Book Of Job And Personal Piety Research Paper

Length: 5 pages Sources: 5 Subject: Mythology - Religion Type: Research Paper Paper: #68724327 Related Topics: Novel, Book, Suffering, Personal Reflection
Excerpt from Research Paper :

¶ … Job

The religious texts of the ancient Near East share core themes in common related to the theme of personal piety. Personal piety becomes a powerful, poignant theme in the Hebrew Bible, especially in the Book of Job. The story of Job is laden with lessons related to the nature of human suffering and the role it plays in the development of personal piety. Moreover, the nature of human suffering is also linked with the spiritual, cosmological, and metaphysical relationship between the human being and God. God is established as paradoxically personal and impersonal; God's will is existentially beyond that of the human being, who can never presume to understand God's motives. It is not up to the human being to speculate, as Job's friends do, but it is up to the human being to continually praise God.

Background: Character Analysis of Job

In the New International Version of the Hebrew Bible, Job is introduced as a "blameless and upright" man who fears God and thus understands his place in the cosmological hierarchy outlined by religious authority (Job 1:1). Job is a hard-working but wealthy family man who has seven sons, three daughters, seven thousand sheep, three hundred camels, five hundred oxen, and five hundred donkeys (Job 1:2-3). Because of, or in spite of, his material success, Job is referred to as being "greatest among all the people of the East," (Job 1:3). In addition to his familial and work-related duties, Job piously conducts his religious affairs and looks out for the spiritual welfare of his sons and daughters. He performs religious sacrifices, especially after overt displays of material wealth such as feasts. Such religious customs were "regular" habits for Job, who provides burnt offerings (Job 1:5).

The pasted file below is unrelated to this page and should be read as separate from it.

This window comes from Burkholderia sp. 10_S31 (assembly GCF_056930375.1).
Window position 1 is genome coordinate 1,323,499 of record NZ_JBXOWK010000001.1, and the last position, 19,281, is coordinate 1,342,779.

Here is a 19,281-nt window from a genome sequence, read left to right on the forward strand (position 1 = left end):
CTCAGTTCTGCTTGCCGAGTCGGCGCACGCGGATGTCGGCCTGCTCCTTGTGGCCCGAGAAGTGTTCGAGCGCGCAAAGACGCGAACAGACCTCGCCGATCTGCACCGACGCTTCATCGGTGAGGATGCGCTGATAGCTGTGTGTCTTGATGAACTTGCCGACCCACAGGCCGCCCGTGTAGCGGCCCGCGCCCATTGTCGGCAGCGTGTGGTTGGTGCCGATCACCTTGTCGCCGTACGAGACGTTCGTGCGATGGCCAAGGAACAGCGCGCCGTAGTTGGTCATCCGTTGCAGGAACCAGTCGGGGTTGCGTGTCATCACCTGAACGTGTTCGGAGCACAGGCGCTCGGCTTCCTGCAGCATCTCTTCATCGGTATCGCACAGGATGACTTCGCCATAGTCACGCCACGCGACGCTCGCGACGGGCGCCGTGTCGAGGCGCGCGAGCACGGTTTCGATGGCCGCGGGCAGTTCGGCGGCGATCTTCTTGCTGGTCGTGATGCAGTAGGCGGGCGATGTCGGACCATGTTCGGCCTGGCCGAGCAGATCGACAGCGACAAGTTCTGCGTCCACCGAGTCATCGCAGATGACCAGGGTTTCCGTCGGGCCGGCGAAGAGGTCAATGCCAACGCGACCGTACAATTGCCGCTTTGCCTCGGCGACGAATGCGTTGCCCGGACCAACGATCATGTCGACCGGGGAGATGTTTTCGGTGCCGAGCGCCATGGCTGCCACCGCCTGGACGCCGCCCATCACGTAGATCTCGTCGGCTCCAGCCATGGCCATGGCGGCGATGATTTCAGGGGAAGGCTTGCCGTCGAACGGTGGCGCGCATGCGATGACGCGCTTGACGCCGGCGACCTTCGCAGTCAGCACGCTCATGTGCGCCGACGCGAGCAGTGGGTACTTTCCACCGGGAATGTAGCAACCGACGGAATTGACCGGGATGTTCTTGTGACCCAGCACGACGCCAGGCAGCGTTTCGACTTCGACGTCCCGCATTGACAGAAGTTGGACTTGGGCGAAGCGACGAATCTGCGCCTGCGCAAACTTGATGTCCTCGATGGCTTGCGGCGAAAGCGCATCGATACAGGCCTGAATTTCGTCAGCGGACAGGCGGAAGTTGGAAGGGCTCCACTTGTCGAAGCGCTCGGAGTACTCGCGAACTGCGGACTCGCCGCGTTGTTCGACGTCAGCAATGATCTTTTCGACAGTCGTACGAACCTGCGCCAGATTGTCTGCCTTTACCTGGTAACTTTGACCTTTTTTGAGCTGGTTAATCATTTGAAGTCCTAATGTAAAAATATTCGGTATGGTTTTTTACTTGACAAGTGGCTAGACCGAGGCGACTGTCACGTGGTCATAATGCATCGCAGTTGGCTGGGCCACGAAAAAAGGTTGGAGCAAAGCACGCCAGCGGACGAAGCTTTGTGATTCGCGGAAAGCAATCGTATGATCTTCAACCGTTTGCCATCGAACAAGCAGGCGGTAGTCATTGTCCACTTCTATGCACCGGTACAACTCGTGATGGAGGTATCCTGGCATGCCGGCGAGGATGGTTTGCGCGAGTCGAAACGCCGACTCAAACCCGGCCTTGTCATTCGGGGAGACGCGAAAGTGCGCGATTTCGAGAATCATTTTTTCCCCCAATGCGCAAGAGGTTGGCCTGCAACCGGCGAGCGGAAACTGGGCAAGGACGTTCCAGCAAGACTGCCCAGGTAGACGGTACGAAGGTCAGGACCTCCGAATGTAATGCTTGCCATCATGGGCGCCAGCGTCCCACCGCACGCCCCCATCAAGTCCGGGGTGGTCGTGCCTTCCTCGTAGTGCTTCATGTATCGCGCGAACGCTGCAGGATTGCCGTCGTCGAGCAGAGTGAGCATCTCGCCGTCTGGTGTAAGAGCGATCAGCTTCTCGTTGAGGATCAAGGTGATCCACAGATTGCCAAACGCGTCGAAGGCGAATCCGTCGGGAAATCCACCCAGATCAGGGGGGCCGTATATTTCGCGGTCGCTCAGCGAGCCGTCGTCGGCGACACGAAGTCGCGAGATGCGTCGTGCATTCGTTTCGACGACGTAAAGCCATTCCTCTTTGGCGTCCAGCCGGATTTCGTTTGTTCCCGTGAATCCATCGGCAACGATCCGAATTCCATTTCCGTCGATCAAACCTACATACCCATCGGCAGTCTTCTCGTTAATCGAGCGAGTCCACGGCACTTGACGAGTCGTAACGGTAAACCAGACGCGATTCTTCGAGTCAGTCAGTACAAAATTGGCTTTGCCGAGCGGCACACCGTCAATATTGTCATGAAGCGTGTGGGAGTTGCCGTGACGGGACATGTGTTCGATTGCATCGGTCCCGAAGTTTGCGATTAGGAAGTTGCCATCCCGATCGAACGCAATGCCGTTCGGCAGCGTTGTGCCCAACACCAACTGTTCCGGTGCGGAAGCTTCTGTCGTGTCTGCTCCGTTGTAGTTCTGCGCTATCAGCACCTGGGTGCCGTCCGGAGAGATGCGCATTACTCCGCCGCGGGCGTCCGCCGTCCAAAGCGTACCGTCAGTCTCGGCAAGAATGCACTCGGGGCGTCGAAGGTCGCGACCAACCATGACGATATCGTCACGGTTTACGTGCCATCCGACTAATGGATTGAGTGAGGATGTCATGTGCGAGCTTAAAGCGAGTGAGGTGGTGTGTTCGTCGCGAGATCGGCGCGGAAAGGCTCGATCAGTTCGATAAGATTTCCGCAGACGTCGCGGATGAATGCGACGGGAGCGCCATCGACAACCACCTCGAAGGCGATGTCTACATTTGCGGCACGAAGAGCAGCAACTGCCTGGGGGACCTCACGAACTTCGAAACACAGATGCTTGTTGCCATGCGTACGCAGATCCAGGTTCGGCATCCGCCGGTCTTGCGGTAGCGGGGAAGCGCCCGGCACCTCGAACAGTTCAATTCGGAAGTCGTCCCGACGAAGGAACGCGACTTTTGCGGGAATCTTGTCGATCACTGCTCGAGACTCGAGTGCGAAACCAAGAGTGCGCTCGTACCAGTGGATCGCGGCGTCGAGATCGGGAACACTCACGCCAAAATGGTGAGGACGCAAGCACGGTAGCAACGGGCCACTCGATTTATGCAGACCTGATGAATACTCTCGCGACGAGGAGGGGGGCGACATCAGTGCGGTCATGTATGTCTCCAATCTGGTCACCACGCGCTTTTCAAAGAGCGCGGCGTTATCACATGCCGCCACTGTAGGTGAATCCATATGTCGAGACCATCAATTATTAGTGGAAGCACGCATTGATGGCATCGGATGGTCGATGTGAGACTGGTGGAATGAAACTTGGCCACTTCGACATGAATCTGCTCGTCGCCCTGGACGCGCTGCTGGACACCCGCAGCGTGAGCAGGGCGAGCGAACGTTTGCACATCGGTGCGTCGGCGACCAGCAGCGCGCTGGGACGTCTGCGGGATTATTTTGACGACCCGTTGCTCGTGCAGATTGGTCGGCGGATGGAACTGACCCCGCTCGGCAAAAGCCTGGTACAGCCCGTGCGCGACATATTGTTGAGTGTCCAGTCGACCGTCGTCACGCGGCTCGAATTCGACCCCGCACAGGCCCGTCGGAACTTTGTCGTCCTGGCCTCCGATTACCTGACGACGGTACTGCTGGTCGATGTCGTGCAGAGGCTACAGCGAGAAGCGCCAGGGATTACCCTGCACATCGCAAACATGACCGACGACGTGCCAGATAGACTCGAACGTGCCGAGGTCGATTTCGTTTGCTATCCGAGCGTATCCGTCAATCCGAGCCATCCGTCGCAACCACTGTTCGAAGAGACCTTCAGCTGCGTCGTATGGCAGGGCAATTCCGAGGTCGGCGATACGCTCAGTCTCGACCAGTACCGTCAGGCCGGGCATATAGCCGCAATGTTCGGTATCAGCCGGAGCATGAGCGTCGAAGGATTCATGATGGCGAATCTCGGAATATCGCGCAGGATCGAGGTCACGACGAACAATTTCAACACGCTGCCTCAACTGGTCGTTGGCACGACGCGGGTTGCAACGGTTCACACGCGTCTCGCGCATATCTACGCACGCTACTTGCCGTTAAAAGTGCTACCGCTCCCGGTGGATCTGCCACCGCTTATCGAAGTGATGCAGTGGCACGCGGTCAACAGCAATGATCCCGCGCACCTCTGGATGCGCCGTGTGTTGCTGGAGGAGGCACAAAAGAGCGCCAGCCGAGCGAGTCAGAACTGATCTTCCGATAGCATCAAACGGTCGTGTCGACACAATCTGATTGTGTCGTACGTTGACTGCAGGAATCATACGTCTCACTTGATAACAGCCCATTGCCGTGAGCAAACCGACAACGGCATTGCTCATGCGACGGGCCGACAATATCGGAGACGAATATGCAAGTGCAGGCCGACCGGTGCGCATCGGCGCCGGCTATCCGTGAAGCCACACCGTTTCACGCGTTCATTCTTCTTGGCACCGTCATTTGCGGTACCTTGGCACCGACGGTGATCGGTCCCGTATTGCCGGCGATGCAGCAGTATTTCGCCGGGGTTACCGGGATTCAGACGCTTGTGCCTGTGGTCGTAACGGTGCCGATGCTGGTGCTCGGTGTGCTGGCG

The unassailable character of Job is challenged by external circumstances beyond the man's control. First, Satan colludes with God. God submits to Satan's temptation to test Job, as God describes the man as his model human being. According to Satan, human beings are more fallible than God presumes. Job will be the human guinea pig to prove that God's creation will, in Satan's words, "surely curse you to your face," (Job 1:11). Thus, Satan and God make a deal to interfere with the affairs of Job and cause him great suffering in order to test his loyalty.